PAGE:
Gosnell Yorke, Zambia Daily Mail, March 1, 2024

THE United Nations (UN) International Mother Language Day is celebrated on February 21 every year. The theme for this year was ‘’Multilingual education: A pillar of learning and intergenerational learning’’.

Driven by the fundamental and defensible conviction that language, especially the mother tongue or the first indigenous or native language of a speaker, does matter, the idea behind the celebration of what we now have as International Mother Language Day goes back to 1948 when Urdu was proclaimed as the sole national language of East Pakistan, as it then was, now Bangladesh.

This proclamation was issued in spite of the fact that Urdu was not the most widely spoken language in the country. Bangla was.
The Urdu proclamation precipitated a protracted and major conflict over language use and policy between the government and the Bangla-speaking people.

This language-based conflict eventuated in the unfortunate massacre of a number of Bangla-speaking activists on February 21, 1952.

It is in honour of those ‘’language martyrs’’ that February 21 was chosen by UNESCO as the day on which to celebrate International Mother Language Day.

Although the day was first approved at the General Conference of UNESCO on November 17, 1999, and later formally adopted by the UN General Assembly based on Resolution 56/262 in 2002, mention ought also to be made of the important role which Kofi Annan, the late Ghanaian and seventh UN Secretary General, played in helping to make International Mother Language Day a reality.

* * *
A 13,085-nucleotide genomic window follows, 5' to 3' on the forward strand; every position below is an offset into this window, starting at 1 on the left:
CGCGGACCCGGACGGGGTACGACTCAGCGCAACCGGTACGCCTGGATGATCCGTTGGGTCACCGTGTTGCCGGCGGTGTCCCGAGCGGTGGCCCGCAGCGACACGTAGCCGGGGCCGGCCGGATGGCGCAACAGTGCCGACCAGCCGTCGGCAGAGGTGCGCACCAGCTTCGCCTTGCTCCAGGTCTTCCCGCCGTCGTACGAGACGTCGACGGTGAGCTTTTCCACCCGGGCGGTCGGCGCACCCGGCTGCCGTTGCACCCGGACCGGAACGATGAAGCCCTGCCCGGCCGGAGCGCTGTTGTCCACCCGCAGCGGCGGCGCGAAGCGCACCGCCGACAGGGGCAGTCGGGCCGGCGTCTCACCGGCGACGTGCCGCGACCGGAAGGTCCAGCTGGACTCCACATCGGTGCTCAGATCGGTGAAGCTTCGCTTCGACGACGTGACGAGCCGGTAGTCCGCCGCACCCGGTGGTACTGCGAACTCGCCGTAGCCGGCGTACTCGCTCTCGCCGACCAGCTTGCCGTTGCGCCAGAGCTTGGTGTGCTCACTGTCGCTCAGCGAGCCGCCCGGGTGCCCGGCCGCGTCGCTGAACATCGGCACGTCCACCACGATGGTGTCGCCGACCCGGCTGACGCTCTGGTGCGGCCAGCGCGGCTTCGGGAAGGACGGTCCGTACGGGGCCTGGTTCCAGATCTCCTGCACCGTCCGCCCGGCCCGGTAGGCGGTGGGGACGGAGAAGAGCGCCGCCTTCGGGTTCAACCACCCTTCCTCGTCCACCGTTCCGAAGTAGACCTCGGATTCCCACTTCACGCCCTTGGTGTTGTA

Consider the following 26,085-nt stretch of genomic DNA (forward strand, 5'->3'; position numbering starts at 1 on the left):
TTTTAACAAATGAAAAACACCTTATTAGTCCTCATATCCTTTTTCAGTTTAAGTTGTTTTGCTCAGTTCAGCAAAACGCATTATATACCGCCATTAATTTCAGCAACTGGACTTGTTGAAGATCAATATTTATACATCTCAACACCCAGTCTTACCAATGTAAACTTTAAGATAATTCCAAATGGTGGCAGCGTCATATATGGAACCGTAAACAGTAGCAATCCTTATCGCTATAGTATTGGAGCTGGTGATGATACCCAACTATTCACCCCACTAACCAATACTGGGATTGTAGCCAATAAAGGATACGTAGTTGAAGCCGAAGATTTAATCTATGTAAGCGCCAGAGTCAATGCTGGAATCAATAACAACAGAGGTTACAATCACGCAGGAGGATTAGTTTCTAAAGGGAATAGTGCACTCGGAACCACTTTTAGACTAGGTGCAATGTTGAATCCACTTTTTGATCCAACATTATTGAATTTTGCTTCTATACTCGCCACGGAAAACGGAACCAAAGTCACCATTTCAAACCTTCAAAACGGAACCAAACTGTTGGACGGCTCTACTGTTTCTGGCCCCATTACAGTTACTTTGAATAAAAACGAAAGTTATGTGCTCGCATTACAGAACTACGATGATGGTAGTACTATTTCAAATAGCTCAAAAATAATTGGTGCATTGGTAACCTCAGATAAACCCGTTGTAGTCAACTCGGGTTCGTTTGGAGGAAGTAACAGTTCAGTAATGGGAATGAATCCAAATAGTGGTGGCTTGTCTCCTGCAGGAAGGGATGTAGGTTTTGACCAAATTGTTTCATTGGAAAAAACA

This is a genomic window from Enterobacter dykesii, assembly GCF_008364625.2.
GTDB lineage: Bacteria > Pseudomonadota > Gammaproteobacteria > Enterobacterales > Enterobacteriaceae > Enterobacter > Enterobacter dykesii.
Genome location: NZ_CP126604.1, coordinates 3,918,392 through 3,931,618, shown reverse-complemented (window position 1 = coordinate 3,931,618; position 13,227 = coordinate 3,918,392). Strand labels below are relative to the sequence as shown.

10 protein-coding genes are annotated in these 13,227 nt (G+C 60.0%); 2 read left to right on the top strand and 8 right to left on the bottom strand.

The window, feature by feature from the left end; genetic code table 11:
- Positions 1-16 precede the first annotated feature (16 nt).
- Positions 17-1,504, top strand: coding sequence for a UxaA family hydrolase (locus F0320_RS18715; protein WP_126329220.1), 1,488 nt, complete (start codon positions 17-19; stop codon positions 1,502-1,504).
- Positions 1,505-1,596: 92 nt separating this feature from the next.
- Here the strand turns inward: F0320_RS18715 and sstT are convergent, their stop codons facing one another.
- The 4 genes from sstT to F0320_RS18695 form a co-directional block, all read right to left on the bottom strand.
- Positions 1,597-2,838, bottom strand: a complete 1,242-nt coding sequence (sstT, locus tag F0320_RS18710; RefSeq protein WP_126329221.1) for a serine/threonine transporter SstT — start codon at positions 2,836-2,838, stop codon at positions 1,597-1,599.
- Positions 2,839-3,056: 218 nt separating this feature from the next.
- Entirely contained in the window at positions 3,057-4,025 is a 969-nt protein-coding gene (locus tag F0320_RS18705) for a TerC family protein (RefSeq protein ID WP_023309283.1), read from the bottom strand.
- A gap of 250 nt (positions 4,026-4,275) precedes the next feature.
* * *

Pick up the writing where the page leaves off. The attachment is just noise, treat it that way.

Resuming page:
On January 9, 1998, for example, just one year into his first term as UN secretary general, two Bangladeshis (one resident in Canada at the time) formally requested Mr Annan to establish International Mother Language Day and to take action to preserve all languages – the approximately 7,000 languages currently spoken worldwide.

And due to his language-promoting influence as secretary general, among other things, the UN General Assembly, under the influence of UNESCO, ended up declaring 2008, one year after Mr Annan left office as secretary general, the International Year of Languages.

Given the rich linguistic diversity of the continent with its approximately 2,000 mother languages, perhaps it is not least surprising that the African Union (AU) has also committed itself to the preservation, protection and promotion of the continent’s many languages.

As one of the specialised institutions of AU, the African Academy of Languages (ACALAN) is vested with this task. The basic mandate of ACALAN, officially established by AU in January 2006 at the Sixth Ordinary Session of the Assembly of the Heads of State and Government, is to develop and promote African languages for a peaceful, prosperous and integrated Africa.
Unlike the UN, which has no African language listed among its six official languages in which it transacts its business, to wit, Arabic, Chinese, English, French, Russian, and Spanish, AU uses Arabic, English, French, Portuguese, Spanish and Swahili as its six official languages.